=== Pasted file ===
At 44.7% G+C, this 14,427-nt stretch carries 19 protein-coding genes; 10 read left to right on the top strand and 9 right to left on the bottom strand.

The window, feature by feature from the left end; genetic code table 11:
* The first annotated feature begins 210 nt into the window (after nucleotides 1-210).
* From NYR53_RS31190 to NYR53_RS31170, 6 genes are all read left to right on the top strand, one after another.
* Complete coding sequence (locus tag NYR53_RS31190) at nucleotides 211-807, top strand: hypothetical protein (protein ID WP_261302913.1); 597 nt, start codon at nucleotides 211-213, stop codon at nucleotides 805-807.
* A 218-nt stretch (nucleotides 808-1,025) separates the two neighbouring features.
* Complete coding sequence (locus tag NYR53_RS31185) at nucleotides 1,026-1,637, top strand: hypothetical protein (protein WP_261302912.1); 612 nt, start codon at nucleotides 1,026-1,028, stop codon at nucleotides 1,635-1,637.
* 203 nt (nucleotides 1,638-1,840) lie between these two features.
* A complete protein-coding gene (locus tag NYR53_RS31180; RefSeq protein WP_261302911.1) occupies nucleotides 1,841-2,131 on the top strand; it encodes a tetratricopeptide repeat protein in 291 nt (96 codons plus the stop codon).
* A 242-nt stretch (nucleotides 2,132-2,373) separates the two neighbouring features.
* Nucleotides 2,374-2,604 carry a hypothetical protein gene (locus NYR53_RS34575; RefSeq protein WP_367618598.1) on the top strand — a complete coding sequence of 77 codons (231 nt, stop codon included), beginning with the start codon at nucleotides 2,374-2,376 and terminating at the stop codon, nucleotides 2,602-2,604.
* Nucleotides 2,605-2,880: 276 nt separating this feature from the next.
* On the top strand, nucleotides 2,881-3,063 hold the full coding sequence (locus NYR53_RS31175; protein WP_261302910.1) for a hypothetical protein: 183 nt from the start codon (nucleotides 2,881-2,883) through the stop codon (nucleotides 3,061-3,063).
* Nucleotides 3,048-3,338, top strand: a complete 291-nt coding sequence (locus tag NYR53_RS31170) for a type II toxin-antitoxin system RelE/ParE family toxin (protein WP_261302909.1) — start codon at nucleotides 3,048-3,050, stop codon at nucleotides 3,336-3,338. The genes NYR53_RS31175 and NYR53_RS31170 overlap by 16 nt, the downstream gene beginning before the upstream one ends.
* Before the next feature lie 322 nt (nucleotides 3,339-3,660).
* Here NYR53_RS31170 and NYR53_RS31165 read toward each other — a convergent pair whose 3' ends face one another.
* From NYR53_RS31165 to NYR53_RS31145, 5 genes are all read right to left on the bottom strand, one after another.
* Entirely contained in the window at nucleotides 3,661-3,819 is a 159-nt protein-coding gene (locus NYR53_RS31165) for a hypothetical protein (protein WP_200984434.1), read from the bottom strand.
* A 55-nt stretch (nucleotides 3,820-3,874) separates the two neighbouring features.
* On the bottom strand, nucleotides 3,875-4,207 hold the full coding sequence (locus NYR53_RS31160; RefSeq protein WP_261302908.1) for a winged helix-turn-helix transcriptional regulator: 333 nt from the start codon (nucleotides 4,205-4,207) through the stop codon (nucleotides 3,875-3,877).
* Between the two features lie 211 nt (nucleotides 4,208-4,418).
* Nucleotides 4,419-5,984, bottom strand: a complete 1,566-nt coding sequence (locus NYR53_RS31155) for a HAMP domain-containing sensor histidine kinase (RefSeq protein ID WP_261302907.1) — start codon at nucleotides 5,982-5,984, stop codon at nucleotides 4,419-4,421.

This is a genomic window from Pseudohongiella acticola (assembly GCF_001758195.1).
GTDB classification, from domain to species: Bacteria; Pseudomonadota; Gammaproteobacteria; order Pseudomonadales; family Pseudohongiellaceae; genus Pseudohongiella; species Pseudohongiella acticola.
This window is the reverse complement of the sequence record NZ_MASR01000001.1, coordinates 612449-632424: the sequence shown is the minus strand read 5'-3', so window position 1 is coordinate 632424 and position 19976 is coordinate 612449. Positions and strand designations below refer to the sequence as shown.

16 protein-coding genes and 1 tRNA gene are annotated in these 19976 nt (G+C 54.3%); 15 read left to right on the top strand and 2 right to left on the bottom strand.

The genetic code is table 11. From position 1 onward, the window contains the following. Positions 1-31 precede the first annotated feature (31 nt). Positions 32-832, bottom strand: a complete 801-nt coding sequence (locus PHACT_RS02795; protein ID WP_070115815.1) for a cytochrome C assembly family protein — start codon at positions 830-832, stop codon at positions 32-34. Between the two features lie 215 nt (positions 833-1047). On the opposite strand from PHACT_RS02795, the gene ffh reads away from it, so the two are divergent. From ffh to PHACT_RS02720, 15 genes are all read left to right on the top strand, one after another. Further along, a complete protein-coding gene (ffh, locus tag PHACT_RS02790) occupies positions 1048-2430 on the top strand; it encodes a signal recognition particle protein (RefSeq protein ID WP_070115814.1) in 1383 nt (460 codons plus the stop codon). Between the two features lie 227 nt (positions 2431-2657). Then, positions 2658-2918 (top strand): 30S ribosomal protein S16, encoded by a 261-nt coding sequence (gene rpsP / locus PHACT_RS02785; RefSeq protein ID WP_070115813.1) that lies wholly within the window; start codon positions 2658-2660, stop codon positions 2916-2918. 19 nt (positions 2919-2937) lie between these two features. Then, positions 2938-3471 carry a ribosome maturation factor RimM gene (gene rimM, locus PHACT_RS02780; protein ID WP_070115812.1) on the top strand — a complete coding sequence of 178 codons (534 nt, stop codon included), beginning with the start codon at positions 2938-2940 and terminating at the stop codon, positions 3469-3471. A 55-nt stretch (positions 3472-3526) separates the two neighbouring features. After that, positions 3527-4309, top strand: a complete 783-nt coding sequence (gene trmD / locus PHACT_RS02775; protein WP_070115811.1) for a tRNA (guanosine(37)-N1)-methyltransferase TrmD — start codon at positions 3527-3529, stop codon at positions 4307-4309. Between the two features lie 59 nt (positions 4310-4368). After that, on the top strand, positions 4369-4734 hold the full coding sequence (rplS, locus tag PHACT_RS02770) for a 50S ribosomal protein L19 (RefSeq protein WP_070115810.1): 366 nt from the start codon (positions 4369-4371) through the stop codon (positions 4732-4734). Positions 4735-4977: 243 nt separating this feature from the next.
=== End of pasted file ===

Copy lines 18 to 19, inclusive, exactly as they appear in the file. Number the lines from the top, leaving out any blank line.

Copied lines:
* Entirely contained in the window at nucleotides 3,661-3,819 is a 159-nt protein-coding gene (locus NYR53_RS31165) for a hypothetical protein (protein WP_200984434.1), read from the bottom strand.
* A 55-nt stretch (nucleotides 3,820-3,874) separates the two neighbouring features.